The work is almost 20 years old but here, now, in the midst of anti-pipeline protests across British Columbia this week, the issue feels so very contemporary. The work is Clayoquot Protest (August 9, 1993), Ian Wallace’s seminal panoramic piece, installed in its entirety (it isn’t always) at the Vancouver Art Gallery, as part of a comprehensive retrospective, Ian Wallace: At the Intersection of Painting and Photography, which opened Saturday.
This installation is very much about this place, as is Wallace. He travels, exhibits and works internationally, but he is inextricably associated with B.C., where he grew up and where he continues to make most of his work.
Wallace is a central figure in the internationally renowned photoconceptualism movement that has developed here, sometimes referred to as the Vancouver School. He has been strongly influential in its creation and evolution, not just as an artist but as a teacher and mentor to artists such as Jeff Wall, Rodney Graham, Stan Douglas and Ken Lum.
“Many of the most significant artists in Vancouver have studied with Ian and come in contact with his approach to art history,” says Douglas. “So he’s had a huge influence on the scene in Vancouver.”
“I learned a lot from him, probably more from him than anyone else, but he has always been remarkably modest about his pedagogic mentoring to so many,” offers Lum.
“I was there at the beginning and definitely one of the instigators, the theorist,” said Wallace this week during an interview at the VAG, as the exhibition was being installed. “I definitely, as an art historian, saw the importance of [the movement] from the beginning, locally and internationally – that this is a direction we can move in and actually make a mark, do something that will mean something in terms of constructing our local history.”
Wallace, now 69, studied at the University of British Columbia, and later taught at UBC and the Vancouver School of Art, now the Emily Carr University of Art + Design. Evident in his work: a keen interest in poetry and film (he interviewed for a spot studying at the American Film Institute in 1971, but ultimately gave up on the idea, unable to afford it).
His earliest work in this exhibition is a photograph of the collapsed Second Narrows Bridge, Disaster (June 17, 1958), shot when he was 14. The survey also includes the painting chosen by Yves Gaucher for the controversial 1967 juried exhibition at the VAG (controversial because only nine B.C.-based artists were selected for the show). Remote was the first work Wallace sold (for $300) and it is installed steps away from work created so recently that “I think the paint on it was still dripping as we put it on the walls,” jokes Kathleen Ritter, the VAG associate curator who worked on the exhibition and wrote an essay for the catalogue.
These new works, Wallace’s Molinari series (featuring photographs taken in the Montreal studio of deceased artist Guido Molinari), were completed just this month, and are signature Wallace: monochrome painting paired with photography; geometric lines; classical references; the studio setting; an ode to another artist.
It would take volumes to examine the work created in Wallace’s almost 50-year career, or even just the 200-plus works in this exhibition (and indeed there is a back-breaking catalogue which accompanies the show). Each work tells a number of stories; some are Wallace’s, but – and this is very important to him – other narratives are created by the viewer encountering the work.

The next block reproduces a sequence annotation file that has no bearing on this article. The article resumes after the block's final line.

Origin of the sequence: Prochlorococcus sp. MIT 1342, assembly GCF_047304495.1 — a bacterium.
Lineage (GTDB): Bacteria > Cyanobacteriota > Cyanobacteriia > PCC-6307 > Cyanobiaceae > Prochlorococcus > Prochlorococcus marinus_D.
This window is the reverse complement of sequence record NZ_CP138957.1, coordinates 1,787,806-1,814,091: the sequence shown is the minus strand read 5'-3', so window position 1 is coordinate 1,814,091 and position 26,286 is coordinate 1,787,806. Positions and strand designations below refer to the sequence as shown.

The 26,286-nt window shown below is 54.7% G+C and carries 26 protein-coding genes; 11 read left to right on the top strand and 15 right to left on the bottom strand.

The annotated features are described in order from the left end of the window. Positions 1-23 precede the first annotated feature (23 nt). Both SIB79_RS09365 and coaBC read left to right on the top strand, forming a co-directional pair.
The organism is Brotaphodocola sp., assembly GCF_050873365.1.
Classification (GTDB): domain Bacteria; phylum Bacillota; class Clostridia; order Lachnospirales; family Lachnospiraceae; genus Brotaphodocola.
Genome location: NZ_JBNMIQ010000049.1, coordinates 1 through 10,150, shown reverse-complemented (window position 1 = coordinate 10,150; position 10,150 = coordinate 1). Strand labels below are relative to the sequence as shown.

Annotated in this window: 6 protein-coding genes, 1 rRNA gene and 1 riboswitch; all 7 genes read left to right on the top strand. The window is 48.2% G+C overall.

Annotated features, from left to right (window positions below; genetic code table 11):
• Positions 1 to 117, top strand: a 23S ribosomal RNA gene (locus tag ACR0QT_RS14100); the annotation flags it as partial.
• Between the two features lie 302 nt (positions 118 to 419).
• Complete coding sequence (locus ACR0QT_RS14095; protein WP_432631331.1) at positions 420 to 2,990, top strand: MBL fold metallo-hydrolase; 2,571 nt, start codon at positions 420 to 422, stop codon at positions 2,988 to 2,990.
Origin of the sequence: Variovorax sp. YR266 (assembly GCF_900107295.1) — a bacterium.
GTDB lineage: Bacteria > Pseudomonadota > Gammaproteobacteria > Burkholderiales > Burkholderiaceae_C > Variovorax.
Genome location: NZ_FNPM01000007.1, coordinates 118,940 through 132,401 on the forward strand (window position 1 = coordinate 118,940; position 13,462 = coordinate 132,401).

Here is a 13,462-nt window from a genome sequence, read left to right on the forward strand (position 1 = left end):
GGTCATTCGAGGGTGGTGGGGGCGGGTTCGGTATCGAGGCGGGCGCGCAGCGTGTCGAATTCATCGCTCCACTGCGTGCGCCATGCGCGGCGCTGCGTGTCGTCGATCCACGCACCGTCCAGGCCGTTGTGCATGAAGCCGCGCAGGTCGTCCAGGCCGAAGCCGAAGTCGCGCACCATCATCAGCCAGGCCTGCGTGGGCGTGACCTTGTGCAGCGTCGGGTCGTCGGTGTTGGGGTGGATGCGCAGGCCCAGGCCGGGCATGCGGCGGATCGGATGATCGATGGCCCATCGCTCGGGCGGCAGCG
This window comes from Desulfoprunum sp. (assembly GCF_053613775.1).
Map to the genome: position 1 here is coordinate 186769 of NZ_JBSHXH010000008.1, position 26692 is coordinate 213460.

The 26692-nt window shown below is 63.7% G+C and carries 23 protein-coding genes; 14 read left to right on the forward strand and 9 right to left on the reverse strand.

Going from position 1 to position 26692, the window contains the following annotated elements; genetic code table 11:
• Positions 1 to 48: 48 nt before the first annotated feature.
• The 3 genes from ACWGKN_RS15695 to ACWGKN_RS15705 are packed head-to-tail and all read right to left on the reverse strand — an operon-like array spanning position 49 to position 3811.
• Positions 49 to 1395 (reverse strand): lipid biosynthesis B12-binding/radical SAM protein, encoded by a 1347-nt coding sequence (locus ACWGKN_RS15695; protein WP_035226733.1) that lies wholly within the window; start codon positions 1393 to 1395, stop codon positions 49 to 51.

Take Clayoquot Protest. This is a large-scale installation, both cinematic and deliberately reminiscent of history painting. There are nine panels: three wide-shot panoramic photographs with fragments extracted and highlighted on separate panels. The monumentalized photographs are juxtaposed with ink monoprints on sheets of plywood. Given the subject matter, you can’t help but think of the wood’s source.
On sabbatical and living in Paris in 1993, Wallace was thinking very seriously about pursuing his interest in history painting by creating a large-scale work that would speak to a contemporary issue with long-term resonance.
“I wanted to do a work that made a major statement about contemporary history,” says Wallace. “I wanted to do something … that I would call my history painting.”
Dominating the news at the time were the Oslo Accords, agreements between Israel and the Palestine Liberation Organization meant to bring peace to the region. Wallace began to investigate this idea and even flew to New York and set up in the media pit at the United Nantions building with news crews to photograph PLO leader Yasser Arafat.
But ultimately, Wallace decided, it was the wrong story for him to tell.
“I thought, oh, this isn’t close to my personal history,” says Wallace. “I’d never been to Israel, for instance. I’m not on the inside of that; I’d be talking about somebody else’s history. … The question about conviction and authenticity is important, because it’s a little too easy to borrow other people’s histories to make a major statement.”
So he turned his attention to the west coast of Vancouver Island, where the Clayoquot Sound protests were escalating, drawing thousands of people that summer to block the logging road and protect old growth forest, knowing they risked arrest.
Wallace returned to Vancouver, found out when the next major protest was scheduled (August 9), enlisted the help of a friend and camped overnight at a spot that would give them a panoramic view of whatever went down.